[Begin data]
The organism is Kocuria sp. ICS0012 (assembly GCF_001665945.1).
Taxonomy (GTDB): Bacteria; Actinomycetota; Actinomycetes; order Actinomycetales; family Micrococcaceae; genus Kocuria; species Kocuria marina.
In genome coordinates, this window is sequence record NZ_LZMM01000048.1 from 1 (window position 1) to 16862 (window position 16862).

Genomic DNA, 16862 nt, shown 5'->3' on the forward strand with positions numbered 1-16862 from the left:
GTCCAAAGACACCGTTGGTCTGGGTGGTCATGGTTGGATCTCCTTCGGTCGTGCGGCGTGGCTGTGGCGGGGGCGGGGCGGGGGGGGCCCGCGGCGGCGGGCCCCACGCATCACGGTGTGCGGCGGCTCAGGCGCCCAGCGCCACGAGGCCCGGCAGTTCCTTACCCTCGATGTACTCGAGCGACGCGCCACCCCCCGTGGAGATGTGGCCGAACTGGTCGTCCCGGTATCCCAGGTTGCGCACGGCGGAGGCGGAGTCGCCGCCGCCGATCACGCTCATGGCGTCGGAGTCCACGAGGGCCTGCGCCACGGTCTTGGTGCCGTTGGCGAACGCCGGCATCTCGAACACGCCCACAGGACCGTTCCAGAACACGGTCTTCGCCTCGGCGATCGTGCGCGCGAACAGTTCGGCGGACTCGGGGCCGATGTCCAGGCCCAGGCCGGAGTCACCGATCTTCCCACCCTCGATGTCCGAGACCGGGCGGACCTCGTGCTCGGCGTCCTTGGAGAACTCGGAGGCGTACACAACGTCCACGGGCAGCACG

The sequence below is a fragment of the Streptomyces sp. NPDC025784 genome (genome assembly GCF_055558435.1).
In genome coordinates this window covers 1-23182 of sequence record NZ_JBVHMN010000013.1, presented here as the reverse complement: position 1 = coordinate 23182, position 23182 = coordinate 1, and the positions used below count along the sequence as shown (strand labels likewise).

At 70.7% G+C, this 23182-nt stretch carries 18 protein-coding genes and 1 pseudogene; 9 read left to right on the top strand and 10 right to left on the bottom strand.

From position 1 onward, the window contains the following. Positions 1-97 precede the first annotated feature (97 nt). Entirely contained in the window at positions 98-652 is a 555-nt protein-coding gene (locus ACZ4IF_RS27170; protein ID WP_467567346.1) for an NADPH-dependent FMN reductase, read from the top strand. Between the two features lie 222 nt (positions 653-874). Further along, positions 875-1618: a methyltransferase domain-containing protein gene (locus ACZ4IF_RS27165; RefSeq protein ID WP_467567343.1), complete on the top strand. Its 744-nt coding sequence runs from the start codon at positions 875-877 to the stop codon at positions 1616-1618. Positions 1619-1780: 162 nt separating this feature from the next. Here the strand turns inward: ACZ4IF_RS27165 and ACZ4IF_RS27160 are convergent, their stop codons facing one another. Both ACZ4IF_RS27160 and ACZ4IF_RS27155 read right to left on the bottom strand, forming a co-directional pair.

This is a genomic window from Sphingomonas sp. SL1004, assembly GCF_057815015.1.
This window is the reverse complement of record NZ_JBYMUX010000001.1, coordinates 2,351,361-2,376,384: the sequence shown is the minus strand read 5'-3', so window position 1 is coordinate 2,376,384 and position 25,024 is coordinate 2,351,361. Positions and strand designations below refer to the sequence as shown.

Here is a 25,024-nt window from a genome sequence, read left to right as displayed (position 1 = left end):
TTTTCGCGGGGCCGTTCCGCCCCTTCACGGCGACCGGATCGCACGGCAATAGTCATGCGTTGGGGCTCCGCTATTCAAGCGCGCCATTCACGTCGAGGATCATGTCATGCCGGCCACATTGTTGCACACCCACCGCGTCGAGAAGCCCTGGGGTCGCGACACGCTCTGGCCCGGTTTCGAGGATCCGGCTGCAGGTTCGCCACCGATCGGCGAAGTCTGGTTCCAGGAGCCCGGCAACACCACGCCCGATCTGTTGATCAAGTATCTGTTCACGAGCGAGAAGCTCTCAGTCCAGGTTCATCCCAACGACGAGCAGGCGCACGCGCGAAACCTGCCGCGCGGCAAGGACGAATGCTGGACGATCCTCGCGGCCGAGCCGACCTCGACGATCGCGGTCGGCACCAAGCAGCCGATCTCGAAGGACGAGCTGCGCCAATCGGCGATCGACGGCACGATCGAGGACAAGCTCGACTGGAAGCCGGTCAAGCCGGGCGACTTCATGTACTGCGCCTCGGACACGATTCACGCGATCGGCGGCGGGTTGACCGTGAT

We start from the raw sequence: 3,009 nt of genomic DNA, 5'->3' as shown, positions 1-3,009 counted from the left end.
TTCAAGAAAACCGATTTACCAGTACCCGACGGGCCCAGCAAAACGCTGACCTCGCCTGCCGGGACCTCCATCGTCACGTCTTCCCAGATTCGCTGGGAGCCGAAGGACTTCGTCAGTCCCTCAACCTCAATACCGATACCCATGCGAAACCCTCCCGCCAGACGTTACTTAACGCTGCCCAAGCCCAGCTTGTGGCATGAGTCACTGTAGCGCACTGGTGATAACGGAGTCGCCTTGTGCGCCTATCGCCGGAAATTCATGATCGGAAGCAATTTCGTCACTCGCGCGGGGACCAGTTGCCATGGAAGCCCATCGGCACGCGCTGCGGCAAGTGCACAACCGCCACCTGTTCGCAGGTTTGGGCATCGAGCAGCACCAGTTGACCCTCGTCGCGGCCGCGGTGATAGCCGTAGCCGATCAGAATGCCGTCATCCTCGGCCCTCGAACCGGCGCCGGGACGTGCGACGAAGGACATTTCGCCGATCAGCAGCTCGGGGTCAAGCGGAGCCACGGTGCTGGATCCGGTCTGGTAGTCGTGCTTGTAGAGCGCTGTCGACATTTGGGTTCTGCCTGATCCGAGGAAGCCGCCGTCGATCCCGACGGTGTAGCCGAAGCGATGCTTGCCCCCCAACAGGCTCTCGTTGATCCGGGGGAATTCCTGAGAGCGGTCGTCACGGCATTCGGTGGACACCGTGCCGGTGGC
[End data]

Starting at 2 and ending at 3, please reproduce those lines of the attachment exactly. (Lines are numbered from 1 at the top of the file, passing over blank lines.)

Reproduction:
Taxonomy (GTDB): Bacteria; Actinomycetota; Actinomycetes; order Actinomycetales; family Micrococcaceae; genus Kocuria; species Kocuria marina.
In genome coordinates, this window is sequence record NZ_LZMM01000048.1 from 1 (window position 1) to 16862 (window position 16862).